Temporary Extension of SSI Benefits for Some Noncitizens
The Supplemental Security Income (SSI) Extension for Elderly and Disabled Refugees Act (P.L. 110-328) became law on September 30, 2008. The seven-year SSI eligibility period for refugees, asylees, and certain other humanitarian immigrants (including victims of human trafficking) was extended an additional two years for certain individuals during the period of October 1, 2008 through September 30, 2011.
If all SSI eligibility requirements are met, the two-year extension may apply retroactively to noncitizens whose SSI previously ceased due to the expiration of the seven-year period, but not earlier than October 1, 2008 even if all eligibility factors are met before that date.
To qualify, eligible noncitizens are required to sign a declaration indicating that they made a good faith effort to pursue U.S. citizenship, unless they are under age 18.
The law also exempts certain noncitizens from the time-limited SSI eligibility period (during the three-year window of October 1, 2008 through September 30, 2011) if they have naturalization applications pending, or if they have been approved and they are awaiting the citizenship swearing-in ceremony, as verified by the U. S. Citizen and Immigration Service (USCIS). This exemption also applies to individuals with applications pending who were previously rendered ineligible due to expiration of the seven-year period.
The benefit extension is effective from October 1, 2008 through September 30, 2011. After this date, noncitizen eligibility reverts to seven years.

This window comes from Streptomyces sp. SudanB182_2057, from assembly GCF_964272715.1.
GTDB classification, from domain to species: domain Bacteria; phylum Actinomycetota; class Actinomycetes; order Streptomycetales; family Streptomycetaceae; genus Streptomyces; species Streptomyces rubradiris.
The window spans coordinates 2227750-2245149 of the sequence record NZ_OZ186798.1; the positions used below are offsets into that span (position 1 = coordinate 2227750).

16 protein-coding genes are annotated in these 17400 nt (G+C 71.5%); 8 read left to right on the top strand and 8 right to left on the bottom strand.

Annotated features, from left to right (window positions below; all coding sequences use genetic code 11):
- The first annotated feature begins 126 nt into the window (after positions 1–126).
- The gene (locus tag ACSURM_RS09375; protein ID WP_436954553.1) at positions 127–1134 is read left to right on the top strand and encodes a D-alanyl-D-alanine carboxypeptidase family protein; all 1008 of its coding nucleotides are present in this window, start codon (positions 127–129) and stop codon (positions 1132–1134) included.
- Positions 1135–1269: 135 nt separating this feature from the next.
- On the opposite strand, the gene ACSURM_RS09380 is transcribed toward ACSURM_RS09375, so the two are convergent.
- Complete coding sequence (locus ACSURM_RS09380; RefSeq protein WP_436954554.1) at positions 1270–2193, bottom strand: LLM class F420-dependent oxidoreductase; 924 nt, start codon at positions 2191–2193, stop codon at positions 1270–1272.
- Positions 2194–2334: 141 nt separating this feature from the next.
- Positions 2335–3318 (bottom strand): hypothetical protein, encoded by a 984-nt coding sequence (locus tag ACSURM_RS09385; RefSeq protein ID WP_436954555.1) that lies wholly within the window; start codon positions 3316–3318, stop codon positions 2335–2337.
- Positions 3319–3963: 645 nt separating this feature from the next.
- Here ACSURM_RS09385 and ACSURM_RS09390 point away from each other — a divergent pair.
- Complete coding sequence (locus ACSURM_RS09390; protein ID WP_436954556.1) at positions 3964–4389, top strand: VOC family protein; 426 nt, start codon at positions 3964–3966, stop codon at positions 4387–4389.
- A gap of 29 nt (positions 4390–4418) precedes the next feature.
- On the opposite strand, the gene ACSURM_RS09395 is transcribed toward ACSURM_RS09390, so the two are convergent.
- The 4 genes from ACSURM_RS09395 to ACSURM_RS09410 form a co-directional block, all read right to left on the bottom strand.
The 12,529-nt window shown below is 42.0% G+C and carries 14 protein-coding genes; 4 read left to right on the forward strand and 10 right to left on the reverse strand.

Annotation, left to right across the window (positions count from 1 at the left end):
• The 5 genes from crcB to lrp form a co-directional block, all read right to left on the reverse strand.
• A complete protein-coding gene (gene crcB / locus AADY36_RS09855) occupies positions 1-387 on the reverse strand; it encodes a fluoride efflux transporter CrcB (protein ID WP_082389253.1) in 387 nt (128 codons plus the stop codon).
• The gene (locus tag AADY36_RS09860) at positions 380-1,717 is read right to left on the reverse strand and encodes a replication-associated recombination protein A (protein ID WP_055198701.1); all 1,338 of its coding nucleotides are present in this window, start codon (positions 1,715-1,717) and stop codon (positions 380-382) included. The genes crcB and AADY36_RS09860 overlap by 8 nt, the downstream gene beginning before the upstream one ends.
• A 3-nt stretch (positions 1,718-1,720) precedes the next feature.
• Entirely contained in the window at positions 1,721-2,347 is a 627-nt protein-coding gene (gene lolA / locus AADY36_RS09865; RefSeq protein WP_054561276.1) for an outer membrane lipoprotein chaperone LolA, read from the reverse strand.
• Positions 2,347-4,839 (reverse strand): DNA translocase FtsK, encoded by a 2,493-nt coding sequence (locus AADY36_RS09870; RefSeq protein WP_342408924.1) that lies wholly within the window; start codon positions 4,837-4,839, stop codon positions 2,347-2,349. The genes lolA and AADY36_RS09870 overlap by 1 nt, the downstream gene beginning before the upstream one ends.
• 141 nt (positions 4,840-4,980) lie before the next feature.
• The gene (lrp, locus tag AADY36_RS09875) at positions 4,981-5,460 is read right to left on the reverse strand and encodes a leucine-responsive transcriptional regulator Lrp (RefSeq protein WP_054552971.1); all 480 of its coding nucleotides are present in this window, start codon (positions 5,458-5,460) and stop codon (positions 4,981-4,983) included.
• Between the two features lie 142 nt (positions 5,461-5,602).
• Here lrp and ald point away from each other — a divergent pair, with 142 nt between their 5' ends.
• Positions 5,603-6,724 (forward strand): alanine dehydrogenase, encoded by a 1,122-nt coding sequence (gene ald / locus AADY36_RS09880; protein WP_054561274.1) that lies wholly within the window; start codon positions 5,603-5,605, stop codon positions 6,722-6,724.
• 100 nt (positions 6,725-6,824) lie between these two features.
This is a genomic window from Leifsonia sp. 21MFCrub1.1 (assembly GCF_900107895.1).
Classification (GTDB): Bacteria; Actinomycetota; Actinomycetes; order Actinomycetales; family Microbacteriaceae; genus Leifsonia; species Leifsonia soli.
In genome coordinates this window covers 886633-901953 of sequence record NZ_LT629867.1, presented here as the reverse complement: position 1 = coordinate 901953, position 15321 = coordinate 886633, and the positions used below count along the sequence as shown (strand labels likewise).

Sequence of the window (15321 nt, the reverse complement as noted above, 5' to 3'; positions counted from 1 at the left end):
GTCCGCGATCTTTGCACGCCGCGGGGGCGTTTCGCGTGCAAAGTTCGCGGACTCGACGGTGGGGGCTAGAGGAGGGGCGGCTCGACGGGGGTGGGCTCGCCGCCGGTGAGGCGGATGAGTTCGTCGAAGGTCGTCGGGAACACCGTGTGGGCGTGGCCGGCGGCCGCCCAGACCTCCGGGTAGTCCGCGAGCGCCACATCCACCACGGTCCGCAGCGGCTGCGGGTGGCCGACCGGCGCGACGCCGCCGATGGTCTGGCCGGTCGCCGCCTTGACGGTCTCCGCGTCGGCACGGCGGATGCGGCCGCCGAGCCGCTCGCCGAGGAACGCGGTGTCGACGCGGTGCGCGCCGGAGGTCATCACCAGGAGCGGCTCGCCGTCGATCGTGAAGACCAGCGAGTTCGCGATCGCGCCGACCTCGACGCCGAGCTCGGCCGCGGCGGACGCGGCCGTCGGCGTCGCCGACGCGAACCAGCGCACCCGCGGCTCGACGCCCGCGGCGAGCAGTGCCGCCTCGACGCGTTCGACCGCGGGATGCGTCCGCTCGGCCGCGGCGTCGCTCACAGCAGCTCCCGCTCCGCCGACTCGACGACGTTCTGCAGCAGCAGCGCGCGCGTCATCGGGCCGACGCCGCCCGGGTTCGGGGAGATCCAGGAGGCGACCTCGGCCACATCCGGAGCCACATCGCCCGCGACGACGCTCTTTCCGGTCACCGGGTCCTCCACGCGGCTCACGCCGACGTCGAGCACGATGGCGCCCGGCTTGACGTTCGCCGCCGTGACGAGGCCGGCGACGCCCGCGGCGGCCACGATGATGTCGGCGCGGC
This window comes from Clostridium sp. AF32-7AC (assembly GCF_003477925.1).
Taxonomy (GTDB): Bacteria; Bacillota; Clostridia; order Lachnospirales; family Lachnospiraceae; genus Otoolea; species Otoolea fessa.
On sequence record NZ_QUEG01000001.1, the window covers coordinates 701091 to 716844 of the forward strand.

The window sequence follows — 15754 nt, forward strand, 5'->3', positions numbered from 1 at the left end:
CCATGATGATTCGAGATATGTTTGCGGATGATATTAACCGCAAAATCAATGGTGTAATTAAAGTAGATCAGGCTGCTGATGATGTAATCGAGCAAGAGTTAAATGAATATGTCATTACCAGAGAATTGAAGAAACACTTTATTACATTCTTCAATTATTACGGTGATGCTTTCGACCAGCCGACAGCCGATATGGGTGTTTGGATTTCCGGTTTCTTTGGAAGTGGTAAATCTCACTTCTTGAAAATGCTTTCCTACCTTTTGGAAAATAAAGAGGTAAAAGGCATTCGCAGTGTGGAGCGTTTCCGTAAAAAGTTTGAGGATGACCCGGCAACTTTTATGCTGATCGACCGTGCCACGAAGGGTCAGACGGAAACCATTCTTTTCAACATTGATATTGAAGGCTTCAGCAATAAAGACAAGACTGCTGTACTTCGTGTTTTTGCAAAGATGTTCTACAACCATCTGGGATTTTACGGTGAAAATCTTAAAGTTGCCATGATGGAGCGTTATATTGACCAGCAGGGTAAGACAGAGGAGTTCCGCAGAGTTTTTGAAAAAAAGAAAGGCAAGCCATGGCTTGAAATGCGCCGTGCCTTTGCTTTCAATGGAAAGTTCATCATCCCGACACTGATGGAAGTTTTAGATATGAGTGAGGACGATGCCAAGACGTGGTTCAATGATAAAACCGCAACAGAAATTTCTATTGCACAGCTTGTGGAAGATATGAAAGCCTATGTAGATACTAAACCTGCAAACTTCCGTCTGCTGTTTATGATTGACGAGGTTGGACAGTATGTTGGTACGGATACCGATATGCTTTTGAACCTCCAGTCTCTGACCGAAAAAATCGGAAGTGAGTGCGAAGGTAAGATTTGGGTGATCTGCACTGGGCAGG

- Noncitizens who have been lawful permanent residents for less than six years, and status has not been abandoned, as verified by the U. S. Citizen and Immigration Service; or
- Noncitizens who have applied to become lawful permanent residents within four years from the date they began to receive SSI and such application is still pending, as verified by the Department of Homeland Security; or
- Cuban and Haitian entrants, as defined in section 501(e) of the Refugee Education Assistance Act of 1980; or
- Noncitizens who have had their deportation withheld by the Secretary of Homeland Security under section 243(h) of the Immigration and Nationality Act (as in effect on December 31, 1996) or whose removal is withheld under section 241(b)(3) of such Act; or
- Noncitizens who are younger than age 18, or age 70 or older.
Individuals who qualify for the extension may also be eligible for new provisions provided by the Kaplan settlement.
If you have a pending application for naturalization (Form N-400) or adjustment of status (Form I-485), you (or your representative) may request expedited processing from USCIS. Be sure to tell them that you receive SSI. You may apply for a waiver of the application fee by contacting USCIS. If you are eligible for naturalization or adjustment of status but have not filed an application with USCIS, we encourage you to do so.
If you have difficulty getting your immigration case expedited, you may contact Community Legal Services, Inc. of Philadelphia at 1-800-889-4369.
To request expedited processing of your application for naturalization or adjustment of status or to request a fee waiver, call USCIS at 1-800-375-5283 (TTY 1-800 767-1833). Otherwise, contact your local USCIS office in person or in writing. If you have not yet filed an application for naturalization or adjustment of status, and you are eligible for SSI benefits, you may apply for a fee waiver when you file the application. To learn more about fee waivers, visit the website at www.uscis.gov/feewaiver. To learn more about how to become a U.S. citizen, visit the USCIS website at www.uscis.gov/citizenship and www.uscis.gov/us-citizenship/citizenship-through-naturalization. To learn more about applying for adjustment of status and becoming a lawful permanent resident, visit www.uscis.gov/greencard
To learn more about SSI benefits for noncitizens, call us at 1-800-772-1213 (TTY 1-800-325-0778), visit your local Social Security office, or visit us online at www.socialsecurity.gov.